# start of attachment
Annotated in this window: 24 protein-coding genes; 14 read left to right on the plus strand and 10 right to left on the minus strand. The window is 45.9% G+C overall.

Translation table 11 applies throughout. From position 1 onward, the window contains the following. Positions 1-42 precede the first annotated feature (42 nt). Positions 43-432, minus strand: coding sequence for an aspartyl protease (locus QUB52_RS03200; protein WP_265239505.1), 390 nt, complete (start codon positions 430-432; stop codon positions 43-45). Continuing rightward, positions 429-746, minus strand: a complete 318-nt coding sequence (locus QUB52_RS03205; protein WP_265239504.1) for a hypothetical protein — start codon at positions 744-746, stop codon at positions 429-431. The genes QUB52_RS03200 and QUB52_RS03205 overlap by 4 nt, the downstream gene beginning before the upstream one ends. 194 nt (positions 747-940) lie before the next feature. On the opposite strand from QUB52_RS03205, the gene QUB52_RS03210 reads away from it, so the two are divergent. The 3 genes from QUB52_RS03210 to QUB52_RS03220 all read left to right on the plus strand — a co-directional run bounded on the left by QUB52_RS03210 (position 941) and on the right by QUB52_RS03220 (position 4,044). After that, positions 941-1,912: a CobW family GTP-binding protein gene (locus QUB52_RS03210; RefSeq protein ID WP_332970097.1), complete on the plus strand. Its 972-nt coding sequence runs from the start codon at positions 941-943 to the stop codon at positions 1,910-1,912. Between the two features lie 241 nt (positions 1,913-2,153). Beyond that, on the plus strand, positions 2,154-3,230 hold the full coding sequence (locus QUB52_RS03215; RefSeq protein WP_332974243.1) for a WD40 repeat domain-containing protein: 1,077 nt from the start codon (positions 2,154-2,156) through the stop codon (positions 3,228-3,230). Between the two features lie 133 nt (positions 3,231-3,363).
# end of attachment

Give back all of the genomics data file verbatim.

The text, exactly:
Annotated in this window: 24 protein-coding genes; 14 read left to right on the plus strand and 10 right to left on the minus strand. The window is 45.9% G+C overall.

Translation table 11 applies throughout. From position 1 onward, the window contains the following. Positions 1-42 precede the first annotated feature (42 nt). Positions 43-432, minus strand: coding sequence for an aspartyl protease (locus QUB52_RS03200; protein WP_265239505.1), 390 nt, complete (start codon positions 430-432; stop codon positions 43-45). Continuing rightward, positions 429-746, minus strand: a complete 318-nt coding sequence (locus QUB52_RS03205; protein WP_265239504.1) for a hypothetical protein — start codon at positions 744-746, stop codon at positions 429-431. The genes QUB52_RS03200 and QUB52_RS03205 overlap by 4 nt, the downstream gene beginning before the upstream one ends. 194 nt (positions 747-940) lie before the next feature. On the opposite strand from QUB52_RS03205, the gene QUB52_RS03210 reads away from it, so the two are divergent. The 3 genes from QUB52_RS03210 to QUB52_RS03220 all read left to right on the plus strand — a co-directional run bounded on the left by QUB52_RS03210 (position 941) and on the right by QUB52_RS03220 (position 4,044). After that, positions 941-1,912: a CobW family GTP-binding protein gene (locus QUB52_RS03210; RefSeq protein ID WP_332970097.1), complete on the plus strand. Its 972-nt coding sequence runs from the start codon at positions 941-943 to the stop codon at positions 1,910-1,912. Between the two features lie 241 nt (positions 1,913-2,153). Beyond that, on the plus strand, positions 2,154-3,230 hold the full coding sequence (locus QUB52_RS03215; RefSeq protein WP_332974243.1) for a WD40 repeat domain-containing protein: 1,077 nt from the start codon (positions 2,154-2,156) through the stop codon (positions 3,228-3,230). Between the two features lie 133 nt (positions 3,231-3,363).